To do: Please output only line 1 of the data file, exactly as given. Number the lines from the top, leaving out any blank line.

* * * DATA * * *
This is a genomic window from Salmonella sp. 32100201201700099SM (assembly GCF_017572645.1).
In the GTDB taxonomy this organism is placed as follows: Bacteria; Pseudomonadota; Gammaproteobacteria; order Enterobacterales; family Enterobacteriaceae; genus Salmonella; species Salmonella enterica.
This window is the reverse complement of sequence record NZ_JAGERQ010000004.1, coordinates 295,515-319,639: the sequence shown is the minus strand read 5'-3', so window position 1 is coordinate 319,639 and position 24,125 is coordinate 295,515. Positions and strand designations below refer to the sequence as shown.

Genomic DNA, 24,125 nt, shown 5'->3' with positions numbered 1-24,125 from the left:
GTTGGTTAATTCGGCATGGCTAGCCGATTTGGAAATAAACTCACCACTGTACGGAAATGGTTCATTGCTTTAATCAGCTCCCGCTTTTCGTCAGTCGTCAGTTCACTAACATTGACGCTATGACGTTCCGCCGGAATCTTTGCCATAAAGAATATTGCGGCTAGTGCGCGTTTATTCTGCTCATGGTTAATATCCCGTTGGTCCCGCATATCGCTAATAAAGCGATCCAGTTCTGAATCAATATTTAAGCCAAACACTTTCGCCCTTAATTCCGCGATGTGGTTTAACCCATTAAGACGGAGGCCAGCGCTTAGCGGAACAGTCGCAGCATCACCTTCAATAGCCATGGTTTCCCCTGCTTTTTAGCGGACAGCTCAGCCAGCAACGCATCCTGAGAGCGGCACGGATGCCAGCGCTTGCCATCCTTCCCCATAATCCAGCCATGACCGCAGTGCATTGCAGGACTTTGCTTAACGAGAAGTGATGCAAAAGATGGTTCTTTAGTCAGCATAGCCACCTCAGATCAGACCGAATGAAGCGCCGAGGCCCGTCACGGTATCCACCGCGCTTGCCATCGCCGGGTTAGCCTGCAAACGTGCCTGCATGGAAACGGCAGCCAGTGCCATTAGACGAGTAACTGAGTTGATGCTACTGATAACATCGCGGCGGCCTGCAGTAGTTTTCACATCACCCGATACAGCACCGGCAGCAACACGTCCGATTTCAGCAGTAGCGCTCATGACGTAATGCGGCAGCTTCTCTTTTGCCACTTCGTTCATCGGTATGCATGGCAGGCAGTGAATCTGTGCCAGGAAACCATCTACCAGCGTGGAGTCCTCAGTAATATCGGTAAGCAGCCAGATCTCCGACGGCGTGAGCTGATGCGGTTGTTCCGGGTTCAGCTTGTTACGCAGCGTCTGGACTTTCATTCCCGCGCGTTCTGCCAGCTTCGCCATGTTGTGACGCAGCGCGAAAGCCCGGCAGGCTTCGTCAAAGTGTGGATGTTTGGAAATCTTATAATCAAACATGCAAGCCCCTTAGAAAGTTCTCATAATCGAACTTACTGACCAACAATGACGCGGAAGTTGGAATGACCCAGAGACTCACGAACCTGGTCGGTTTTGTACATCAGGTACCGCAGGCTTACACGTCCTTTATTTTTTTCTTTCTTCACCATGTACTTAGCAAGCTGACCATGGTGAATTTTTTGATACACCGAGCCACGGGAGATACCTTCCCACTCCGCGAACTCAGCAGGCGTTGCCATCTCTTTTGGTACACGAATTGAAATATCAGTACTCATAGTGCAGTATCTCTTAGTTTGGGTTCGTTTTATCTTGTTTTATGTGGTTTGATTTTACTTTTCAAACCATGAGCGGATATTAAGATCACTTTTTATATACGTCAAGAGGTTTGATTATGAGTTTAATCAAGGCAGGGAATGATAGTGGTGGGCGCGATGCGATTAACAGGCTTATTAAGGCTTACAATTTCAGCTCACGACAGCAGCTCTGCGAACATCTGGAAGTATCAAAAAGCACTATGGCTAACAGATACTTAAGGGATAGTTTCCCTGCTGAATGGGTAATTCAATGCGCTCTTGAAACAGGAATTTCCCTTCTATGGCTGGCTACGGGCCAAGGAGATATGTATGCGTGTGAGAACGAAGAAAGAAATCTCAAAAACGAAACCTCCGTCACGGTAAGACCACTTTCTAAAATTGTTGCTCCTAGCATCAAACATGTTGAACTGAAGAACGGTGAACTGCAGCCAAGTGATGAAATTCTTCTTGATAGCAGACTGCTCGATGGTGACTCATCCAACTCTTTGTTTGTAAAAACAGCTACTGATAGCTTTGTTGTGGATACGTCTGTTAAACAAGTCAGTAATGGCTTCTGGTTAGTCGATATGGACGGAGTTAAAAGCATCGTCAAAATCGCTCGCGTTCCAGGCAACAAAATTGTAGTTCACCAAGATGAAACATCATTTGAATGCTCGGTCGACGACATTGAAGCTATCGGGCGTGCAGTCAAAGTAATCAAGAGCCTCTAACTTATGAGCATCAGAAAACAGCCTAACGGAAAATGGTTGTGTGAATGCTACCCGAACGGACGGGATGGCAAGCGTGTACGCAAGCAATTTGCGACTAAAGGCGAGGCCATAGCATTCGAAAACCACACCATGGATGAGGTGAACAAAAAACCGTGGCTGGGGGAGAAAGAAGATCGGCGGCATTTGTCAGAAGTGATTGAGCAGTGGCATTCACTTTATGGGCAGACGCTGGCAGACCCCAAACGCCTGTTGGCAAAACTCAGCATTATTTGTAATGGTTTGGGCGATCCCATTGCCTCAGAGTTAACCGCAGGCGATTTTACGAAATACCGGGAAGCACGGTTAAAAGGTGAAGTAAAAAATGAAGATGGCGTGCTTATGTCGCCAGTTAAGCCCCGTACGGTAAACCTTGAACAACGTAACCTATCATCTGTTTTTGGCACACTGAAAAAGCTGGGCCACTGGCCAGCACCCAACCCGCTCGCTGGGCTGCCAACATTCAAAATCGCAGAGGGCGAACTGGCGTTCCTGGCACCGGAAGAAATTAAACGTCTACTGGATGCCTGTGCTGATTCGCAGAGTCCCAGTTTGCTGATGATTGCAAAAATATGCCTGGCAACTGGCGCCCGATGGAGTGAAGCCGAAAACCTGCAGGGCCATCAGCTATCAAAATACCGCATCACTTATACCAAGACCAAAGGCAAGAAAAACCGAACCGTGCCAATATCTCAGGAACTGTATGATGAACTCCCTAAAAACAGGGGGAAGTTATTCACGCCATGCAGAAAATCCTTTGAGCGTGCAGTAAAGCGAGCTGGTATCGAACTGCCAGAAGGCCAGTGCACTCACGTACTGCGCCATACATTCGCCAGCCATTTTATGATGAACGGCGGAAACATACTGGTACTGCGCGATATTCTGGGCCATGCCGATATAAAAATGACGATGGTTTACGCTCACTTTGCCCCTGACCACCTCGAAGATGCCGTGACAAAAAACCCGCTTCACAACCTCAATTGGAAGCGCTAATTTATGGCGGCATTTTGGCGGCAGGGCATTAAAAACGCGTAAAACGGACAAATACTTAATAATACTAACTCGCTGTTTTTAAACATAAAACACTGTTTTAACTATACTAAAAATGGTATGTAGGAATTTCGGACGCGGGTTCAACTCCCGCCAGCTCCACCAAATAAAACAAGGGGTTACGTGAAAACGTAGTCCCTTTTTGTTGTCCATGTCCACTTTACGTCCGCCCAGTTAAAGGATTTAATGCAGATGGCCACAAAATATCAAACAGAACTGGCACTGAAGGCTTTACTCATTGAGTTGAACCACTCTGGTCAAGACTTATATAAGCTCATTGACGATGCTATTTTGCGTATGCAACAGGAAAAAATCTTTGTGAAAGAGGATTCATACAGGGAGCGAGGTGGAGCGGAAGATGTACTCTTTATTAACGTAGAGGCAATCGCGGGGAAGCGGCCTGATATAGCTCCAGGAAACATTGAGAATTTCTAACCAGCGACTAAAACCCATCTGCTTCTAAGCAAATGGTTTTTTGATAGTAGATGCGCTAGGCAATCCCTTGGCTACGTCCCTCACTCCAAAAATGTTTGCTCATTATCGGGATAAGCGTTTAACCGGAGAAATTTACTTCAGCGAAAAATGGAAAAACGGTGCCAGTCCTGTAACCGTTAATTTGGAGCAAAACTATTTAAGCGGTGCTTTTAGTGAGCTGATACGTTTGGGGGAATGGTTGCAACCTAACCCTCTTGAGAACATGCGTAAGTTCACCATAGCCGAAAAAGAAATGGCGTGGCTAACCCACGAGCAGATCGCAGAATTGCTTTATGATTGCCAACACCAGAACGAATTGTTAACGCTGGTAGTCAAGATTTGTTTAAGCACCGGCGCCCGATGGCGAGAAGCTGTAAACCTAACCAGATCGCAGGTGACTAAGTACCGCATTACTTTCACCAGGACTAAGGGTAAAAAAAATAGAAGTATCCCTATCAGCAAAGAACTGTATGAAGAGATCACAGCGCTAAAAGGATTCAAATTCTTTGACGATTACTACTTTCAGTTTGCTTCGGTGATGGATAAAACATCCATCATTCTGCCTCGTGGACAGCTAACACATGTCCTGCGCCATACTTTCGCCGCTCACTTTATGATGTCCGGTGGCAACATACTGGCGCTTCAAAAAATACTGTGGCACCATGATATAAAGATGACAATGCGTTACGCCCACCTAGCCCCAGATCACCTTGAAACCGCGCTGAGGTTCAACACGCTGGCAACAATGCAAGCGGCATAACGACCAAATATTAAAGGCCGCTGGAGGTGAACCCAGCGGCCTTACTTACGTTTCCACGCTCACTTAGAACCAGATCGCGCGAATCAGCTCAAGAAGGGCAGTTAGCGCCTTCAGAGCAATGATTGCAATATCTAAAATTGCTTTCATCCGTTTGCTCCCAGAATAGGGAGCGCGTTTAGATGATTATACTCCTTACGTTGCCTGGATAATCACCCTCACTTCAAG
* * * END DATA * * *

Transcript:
This is a genomic window from Salmonella sp. 32100201201700099SM (assembly GCF_017572645.1).